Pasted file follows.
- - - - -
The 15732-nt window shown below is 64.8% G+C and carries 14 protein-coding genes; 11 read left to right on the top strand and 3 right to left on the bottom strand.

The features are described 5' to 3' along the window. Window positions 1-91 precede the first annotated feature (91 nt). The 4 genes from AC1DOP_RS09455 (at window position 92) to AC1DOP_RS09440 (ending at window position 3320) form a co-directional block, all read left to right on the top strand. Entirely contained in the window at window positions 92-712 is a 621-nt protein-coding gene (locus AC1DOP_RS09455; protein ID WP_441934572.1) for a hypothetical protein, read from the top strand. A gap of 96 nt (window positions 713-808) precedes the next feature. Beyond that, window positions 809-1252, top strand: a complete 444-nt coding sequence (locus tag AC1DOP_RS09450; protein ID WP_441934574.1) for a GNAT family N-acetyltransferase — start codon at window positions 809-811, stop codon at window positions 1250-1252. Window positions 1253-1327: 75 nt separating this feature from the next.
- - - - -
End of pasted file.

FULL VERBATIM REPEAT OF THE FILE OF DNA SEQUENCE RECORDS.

The 15732-nt window shown below is 64.8% G+C and carries 14 protein-coding genes; 11 read left to right on the top strand and 3 right to left on the bottom strand.

The features are described 5' to 3' along the window. Window positions 1-91 precede the first annotated feature (91 nt). The 4 genes from AC1DOP_RS09455 (at window position 92) to AC1DOP_RS09440 (ending at window position 3320) form a co-directional block, all read left to right on the top strand. Entirely contained in the window at window positions 92-712 is a 621-nt protein-coding gene (locus AC1DOP_RS09455; protein ID WP_441934572.1) for a hypothetical protein, read from the top strand. A gap of 96 nt (window positions 713-808) precedes the next feature. Beyond that, window positions 809-1252, top strand: a complete 444-nt coding sequence (locus tag AC1DOP_RS09450; protein ID WP_441934574.1) for a GNAT family N-acetyltransferase — start codon at window positions 809-811, stop codon at window positions 1250-1252. Window positions 1253-1327: 75 nt separating this feature from the next.